Political science professors comment on President’s acquittal

Sebastian Herr

President Donald Trump became the third president in United States history to be impeached and acquitted this past February. However, a few questions remain about what this impeachment process says, how it could have gone differently, and what will happen next. 

One of the most notable arguments during the Senate trail put forth by Alan Dershowitz as part of Trump’s defense team was, “If a president does something which he believes will help him get elected in the public interest, that cannot be the kind of quid pro quo that results in impeachment.” The impeachment process plays out differently than a judicial one and it is difficult to say how Dershowitz’s statement was interpreted. Some of Pacific University’s political science experts, Dr. Jim Moore and Dr. Jeff Seward, shared their take of the events. 

“Given the variety of opinions of why people voted no. I don’t think that that validates any particular argument that was made,” said Seward. Similarly, Moore finds flaws in Dershowitz’s argument.

“Since none of the Senators had to explain why they voted as they did, it is not clear at all if Dershowitz’s argument carried any weight.,” Moore said. “It also does not help Dershowitz’s argument that he argued the exact opposite in Clinton’s 1999 impeachment trial.”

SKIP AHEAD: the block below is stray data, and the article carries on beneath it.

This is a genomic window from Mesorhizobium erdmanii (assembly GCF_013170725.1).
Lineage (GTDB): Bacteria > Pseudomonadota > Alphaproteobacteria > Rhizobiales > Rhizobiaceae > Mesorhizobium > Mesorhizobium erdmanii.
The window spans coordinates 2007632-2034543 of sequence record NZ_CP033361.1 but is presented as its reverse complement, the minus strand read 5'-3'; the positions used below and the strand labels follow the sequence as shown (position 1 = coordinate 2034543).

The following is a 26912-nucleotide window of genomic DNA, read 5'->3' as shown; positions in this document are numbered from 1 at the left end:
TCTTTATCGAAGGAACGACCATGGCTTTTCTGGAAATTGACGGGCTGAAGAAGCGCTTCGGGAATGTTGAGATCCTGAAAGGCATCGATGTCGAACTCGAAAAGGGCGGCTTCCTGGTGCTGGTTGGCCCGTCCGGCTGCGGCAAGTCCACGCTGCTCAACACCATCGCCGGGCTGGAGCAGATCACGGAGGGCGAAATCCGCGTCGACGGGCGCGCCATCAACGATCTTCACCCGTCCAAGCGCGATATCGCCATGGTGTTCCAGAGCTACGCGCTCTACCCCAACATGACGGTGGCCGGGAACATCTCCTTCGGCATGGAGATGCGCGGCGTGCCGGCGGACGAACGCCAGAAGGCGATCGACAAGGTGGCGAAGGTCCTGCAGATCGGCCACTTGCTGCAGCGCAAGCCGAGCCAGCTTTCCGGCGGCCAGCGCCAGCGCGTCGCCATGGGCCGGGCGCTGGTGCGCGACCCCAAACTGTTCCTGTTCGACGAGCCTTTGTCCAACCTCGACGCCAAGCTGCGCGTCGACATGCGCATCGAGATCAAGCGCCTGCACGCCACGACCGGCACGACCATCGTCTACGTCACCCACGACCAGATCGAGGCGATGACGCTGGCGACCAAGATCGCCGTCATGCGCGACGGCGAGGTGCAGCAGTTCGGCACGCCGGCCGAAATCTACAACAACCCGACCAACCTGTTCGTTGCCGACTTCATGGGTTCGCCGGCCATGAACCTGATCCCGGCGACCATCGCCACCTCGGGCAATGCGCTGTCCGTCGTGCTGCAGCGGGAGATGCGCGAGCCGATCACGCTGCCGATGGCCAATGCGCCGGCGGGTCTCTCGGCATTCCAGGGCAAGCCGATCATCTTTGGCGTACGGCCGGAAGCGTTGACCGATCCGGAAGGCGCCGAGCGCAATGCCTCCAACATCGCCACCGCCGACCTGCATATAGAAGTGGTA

Despite the similarities between former President Richard Nixon and President Trump, Nixon resigned before the House Representatives voted on articles of impeachment due to lack of political support with his own party. It was obvious from the beginning this time around that the Republican controlled Senate would not vote to convict Trump. However, it begs the question—would things have gone differently for Trump without such support?

“Trump has strong partisan support,” said Moore. “Without it, I think the trial would have gone forward in any case. Nixon was a political animal who could count votes. Trump is much more focused on what he thinks is right or wrong rather than on what support he has for his views.”

Seward had a similar feeling, saying, “I think he might have just toughed it out because his party had 53 senate seats; you had to convince 20 Republican senators to vote against him.”

After this ordeal, Trump’s actions and statements continue to be decried by many, but it is unlikely he will be impeached again even if he is elected for a second term, according to Moore. “If the same balance of power exists, it will depend on whether the president does something that is unequivocally against the Constitution,” explained Moore. He continues, “Aside from him refusing to leave the presidency at the end of his term, it is hard to imagine any action of his that would unite the two parties to remove him from office.”